Predictors of pericardial effusion after orthotopic heart transplantation

Jacquelyn A. Quin, M. Peter Tauriainen, Lynne M. Huber, Donald D McIntire, Patricia A. Kaiser, W Steves Ring, Michael E Jessen

Research output: Contribution to journalArticlepeer-review

32 Scopus citations


Objectives: Pericardial effusion occurs frequently after orthotopic heart transplantation, but the causes of this complication have not been well described. This study was designed to identify factors predisposing toward the development of significant postoperative pericardial effusions in a large, single-institution population of orthotopic heart transplant recipients. Methods: A retrospective review of more than 90 preoperative, intraoperative, and postoperative variables was conducted for 241 patients undergoing orthotopic heart transplantation from September 1988 to December 1999. Patients who had significant postoperative pericardial effusions develop were identified from postoperative echocardiograms by standard criteria. Factors associated with the development of significant pericardial effusions were determined by multivariate logistic regression analysis. Results: Echocardiographic data were available for 203 of 241 transplant recipients. Forty-two patients (21%) had significant effusions develop. According to multivariate analysis, pericardial effusions were less likely to occur in recipients with a history of previous cardiac surgery (odds ratio 0.13, 95% confidence interval 0.05-0.36, P <.0001) and with greater weight (odds ratio 0.96, 95% confidence interval 0.94-0.99, P <.0048). Pericardial effusions were more likely to occur in patients who had received aminocaproic acid during the operation (odds ratio 5.92, 95% confidence interval 2.23-15.72, P <.0008). Patient survival and hospital length of stay did not differ between patients with and without postoperative pericardial effusions. Conclusions: Postoperative pericardial effusions develop in approximately 20% of patients undergoing orthotopic cardiac transplantation. On the basis of the risk factors identified in this study, prevention may prove difficult, although avoidance of the intraoperative use of aminocaproic acid may be helpful.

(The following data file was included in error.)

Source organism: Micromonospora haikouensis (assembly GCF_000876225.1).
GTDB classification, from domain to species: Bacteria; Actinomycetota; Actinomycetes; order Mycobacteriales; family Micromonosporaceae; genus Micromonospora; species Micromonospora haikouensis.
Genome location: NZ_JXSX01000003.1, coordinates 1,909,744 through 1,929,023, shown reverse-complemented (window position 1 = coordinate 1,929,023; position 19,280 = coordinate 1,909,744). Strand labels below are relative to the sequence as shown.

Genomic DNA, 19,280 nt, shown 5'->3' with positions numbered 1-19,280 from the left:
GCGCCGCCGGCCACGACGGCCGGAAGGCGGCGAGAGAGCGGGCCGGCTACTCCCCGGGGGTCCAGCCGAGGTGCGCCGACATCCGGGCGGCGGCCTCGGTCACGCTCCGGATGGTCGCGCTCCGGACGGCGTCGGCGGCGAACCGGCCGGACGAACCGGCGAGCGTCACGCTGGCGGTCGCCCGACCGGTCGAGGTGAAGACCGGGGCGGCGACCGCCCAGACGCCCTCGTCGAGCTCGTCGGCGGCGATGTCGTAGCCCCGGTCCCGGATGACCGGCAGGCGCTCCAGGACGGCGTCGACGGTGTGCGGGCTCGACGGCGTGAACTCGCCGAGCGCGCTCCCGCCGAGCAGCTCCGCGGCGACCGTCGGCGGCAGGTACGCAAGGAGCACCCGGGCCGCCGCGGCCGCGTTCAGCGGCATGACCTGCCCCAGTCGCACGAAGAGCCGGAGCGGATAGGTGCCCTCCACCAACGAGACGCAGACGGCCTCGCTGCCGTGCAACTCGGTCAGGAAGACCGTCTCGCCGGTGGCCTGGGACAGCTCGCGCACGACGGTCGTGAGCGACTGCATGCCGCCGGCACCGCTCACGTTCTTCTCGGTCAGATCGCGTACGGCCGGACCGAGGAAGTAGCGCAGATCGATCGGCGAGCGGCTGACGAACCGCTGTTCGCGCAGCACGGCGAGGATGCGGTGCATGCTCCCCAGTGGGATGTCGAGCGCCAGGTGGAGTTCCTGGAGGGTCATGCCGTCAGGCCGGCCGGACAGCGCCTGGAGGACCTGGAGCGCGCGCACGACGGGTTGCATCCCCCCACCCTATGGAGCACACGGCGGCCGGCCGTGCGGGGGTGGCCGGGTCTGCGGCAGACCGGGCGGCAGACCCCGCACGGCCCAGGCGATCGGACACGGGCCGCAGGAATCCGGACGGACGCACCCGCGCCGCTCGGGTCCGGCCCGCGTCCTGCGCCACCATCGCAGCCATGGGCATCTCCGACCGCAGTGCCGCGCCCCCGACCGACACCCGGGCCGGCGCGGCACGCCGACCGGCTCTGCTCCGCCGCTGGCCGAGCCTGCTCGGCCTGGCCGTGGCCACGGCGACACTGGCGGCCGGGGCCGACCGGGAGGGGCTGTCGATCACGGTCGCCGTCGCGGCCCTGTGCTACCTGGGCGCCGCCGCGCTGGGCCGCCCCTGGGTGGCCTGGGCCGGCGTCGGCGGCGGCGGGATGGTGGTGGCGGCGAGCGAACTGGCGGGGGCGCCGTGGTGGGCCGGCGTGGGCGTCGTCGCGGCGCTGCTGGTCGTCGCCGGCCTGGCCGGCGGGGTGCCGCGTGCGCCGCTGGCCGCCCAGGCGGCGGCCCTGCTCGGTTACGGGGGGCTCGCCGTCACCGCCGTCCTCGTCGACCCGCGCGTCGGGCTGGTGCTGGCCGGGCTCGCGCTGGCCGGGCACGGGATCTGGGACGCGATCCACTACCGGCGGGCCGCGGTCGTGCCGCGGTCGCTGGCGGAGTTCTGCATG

Original languageEnglish (US)
Pages (from-to)979-983
Number of pages5
JournalJournal of Thoracic and Cardiovascular Surgery
Issue number5
StatePublished - 2002

ASJC Scopus subject areas

  • Surgery
  • Pulmonary and Respiratory Medicine
  • Cardiology and Cardiovascular Medicine


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